Rising waters sink seafloors

by Mary Caperton Morton
Tuesday, April 10, 2018

Estimates of ocean-bottom deformation (a), relative sea-level change (b), and geocentric, or absolute, sea-level change (c) between 1993 and 2014 are shown here. The weight of added water has depressed the seafloor globally by an average of about 0.13 millimeters per year (mm/y) over that time, according to new research, although the seafloor across far northern latitudes has actually risen due to melting ice and the redistribution of Arctic waters to areas south. Blue lines in each panel indicate where local change equals the average global ocean trend, the values of which are shown below each panel. Credit: Frederikse et al., Geophysical Research Letters, December 2017.

Predicting how much the ocean surface will rise in the coming years requires complicated, global-scale bookkeeping of the many factors that affect sea levels. In a new study, scientists have, for the first time, quantified the role of ocean-bottom deformation — the gradual deepening of ocean basins under the weight of more water — in both global and regional sea-level rise, an effort that may help produce more accurate sea-level projections.

Sea levels are rising due to two main factors: As the ocean absorbs excess heat from the atmosphere, seawater expands and increases in volume; and as glaciers and ice sheets melt, the additional freshwater boosts both the volume and the mass of the ocean.

“As the mass of the oceans gets heavier, the ocean bottom deforms under the weight,” says Thomas Frederikse, a geophysicist at the Delft University of Technology in the Netherlands and lead author of the new study, published in Geophysical Research Letters. “Everybody has always assumed that it affects sea-level rise by only a very small amount, but we wanted to take a closer look at its potential contribution.”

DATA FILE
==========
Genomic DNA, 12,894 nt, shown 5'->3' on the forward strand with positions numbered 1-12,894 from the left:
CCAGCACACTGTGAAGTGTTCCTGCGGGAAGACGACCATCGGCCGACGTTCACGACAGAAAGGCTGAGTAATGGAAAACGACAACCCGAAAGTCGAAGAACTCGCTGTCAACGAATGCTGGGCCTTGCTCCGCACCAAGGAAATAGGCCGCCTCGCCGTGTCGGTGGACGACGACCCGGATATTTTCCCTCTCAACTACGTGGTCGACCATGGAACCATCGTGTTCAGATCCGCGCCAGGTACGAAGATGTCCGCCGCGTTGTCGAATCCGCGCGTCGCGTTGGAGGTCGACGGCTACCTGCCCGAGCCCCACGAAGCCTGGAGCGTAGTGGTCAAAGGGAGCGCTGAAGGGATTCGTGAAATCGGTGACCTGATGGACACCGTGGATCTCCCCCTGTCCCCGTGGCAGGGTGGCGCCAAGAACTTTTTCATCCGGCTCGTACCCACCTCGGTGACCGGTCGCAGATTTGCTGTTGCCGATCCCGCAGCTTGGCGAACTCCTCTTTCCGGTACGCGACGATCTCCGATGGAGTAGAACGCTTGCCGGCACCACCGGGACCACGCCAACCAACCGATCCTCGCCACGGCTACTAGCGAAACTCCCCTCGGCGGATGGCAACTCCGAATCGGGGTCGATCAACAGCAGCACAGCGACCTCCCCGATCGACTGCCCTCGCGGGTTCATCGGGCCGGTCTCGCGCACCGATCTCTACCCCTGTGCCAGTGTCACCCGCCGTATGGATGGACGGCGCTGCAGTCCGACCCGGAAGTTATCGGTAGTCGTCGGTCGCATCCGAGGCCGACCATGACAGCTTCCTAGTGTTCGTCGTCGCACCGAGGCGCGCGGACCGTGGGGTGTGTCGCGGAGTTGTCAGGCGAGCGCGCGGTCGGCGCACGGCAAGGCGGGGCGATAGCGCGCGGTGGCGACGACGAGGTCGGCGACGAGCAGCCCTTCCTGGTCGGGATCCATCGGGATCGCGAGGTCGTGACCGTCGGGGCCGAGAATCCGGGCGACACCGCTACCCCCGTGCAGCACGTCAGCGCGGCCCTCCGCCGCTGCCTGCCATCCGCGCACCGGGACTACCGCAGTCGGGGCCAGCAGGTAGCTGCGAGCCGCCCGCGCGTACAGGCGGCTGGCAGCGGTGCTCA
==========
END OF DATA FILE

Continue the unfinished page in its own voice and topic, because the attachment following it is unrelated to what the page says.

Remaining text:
For centuries, sea levels have been tracked using tide gages, and, since the early 1990s, using satellite-mounted radar measurements. However, neither of these methods accounts for ocean-bottom deformation, says Don Chambers, a physical oceanographer at the University of South Florida St. Petersburg, who was not involved in the new study. “It’s not yet possible to track ocean-bottom deformation directly; it has to be done using modeling and this study has done a nice job of demonstrating how to do that.”

Frederikse’s team compiled previously published estimates of mass loss from glaciers and ice sheets and plugged those data into established models to calculate the rates of ocean-bottom elastic deformation. The researchers found that adding the mass of the meltwater to the oceans depressed the seafloor around the world by an average of about 2.5 millimeters between 1993 and 2014. “It’s quite a small amount, but it’s important to those of us who are trying to bookkeep every aspect of sea-level rise and understand all of the processes at work,” Chambers says. “We’re measuring changes at the surface of the ocean, but the bottom is sinking at the same time and we need to take that effect into account.” The Arctic is the exception to the overall trend toward ocean-bottom subsidence, however: Widespread ice melting and redistribution of the weight of lost ice are causing crustal rebound, leading much of the Arctic seafloor to rise by 1 millimeter per year or more since 1993.

This study is the first to quantify modern ocean-bottom deformation, but a similar elastic effect in Earth’s crust, known as glacial isostatic adjustment, has long been considered when modeling the impacts of ice loss after the last ice age, Frederikse says. That process results in deformation of both the land as it rebounds and the ocean bottom as it takes on mass. But glacial isostatic adjustment occurs over many thousands of years — Earth’s crust is still adjusting after the end of the last ice age about 11,000 years ago — while the elastic deformation quantified in Frederikse’s team’s study is much faster, happening in a matter of hours to days. Such timescales for deformation aren’t unheard of, he notes. “There are a lot of processes that continuously deform Earth. For example, Earth’s crust deforms by several centimeters twice a day as the tides go up and down.”

Overall, Frederikse and his colleagues found that estimates of sea-level rise derived from satellite measurements may be underestimating relative sea-level rise — what we actually experience along shorelines — by about 0.13 millimeters per year on average around the world. The team’s next step will be to incorporate ocean-bottom deformation into both global and regional sea-level rise calculations, he says. “We are still working on refining the sea-level budget, and this study puts us one step closer to accounting for all the possible contributing factors.”

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